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Zambia's Investment Climate
The country’s political turnaround from one-party socialist to a multiparty democracy in 1991 was accompanied by fundamental change in economic re-orientation. The Zambian Government embarked on drastic economic reforms whose immediate priority was stabilization of major macroeconomic indicators, encouraging the private sector and the State withdrawing from running enterprises.

The elements of economic reforms that were implemented included:

  • Abolition of price controls
  • Removal of exchange rate and bank interest rate controls
  • Abolition of foreign currency controls
  • 100% repatriation of net profits
  • Privatisation of state-owned enterprises
  • Promotion and facilitation of both local and foreign direct investment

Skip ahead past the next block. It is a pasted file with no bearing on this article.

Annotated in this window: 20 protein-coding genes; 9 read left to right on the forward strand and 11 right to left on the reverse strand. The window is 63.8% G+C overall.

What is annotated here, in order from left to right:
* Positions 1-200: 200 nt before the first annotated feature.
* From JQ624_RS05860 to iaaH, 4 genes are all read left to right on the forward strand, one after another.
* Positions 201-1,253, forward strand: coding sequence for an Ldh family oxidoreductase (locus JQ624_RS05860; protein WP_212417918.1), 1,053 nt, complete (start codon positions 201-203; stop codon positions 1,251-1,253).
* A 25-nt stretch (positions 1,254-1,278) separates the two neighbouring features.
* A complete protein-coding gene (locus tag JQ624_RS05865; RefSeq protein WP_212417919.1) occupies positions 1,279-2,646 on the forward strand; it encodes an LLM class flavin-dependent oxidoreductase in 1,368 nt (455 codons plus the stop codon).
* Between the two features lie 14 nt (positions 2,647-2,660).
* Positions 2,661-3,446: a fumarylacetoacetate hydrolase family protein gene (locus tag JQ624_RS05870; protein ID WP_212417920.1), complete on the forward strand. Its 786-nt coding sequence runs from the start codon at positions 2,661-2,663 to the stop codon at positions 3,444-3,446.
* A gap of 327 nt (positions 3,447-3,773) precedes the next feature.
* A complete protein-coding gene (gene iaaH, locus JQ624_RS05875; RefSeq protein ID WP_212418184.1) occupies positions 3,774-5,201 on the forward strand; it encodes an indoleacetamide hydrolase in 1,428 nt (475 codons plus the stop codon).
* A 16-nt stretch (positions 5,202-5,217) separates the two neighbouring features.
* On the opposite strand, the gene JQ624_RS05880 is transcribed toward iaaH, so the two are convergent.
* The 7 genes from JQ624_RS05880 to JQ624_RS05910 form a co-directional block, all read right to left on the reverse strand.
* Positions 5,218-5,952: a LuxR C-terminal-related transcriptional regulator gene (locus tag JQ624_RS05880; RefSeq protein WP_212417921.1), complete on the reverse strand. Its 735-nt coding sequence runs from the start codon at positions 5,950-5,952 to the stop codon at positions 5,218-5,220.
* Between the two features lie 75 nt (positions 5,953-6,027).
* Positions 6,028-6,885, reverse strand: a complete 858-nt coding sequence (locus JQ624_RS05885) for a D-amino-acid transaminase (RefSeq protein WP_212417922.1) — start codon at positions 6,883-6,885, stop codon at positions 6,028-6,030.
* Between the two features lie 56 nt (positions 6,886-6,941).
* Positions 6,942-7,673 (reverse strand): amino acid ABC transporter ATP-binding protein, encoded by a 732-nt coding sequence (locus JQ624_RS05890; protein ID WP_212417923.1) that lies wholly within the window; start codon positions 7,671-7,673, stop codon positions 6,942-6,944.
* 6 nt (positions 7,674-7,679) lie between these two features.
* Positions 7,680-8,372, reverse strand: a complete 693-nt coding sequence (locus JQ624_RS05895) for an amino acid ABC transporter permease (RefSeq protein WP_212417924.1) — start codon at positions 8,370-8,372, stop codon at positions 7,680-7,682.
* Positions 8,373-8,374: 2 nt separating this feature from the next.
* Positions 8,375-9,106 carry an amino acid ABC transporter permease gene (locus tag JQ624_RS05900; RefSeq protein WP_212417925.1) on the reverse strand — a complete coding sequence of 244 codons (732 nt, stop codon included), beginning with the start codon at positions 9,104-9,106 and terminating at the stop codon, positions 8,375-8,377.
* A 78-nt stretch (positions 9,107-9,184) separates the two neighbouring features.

• Promotion of exports
  • Development of the capital market through the Lusaka Stock Exchange

Since 1999, the economy of Zambia has been growing consecutively for 9 years. In 2007, the GDP of Zambia reached US$ 12.1 billion posting a 6.2% growth over last year, while the inflation was reduced to 8.9%.

The Government’s fiscal discipline has contributed to significant declining trends in inflation rates. Zambia enjoys a huge market as a member of Common Market for Eastern and Southern Africa (COMESA) and Southern African Development Community (SADC) with a combination of more than 500 million people.

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In addition, Zambia enjoys duty and quota free market access into the US through AGOA, Generalized System of Preferences (GSP) scheme and to the EU through Everything But Arms initiative. The country has had no conflict of any kind for more than 45 years, it is stable politically, peaceful and is considered to have the friendliest people in the Southern Africa Sub-region.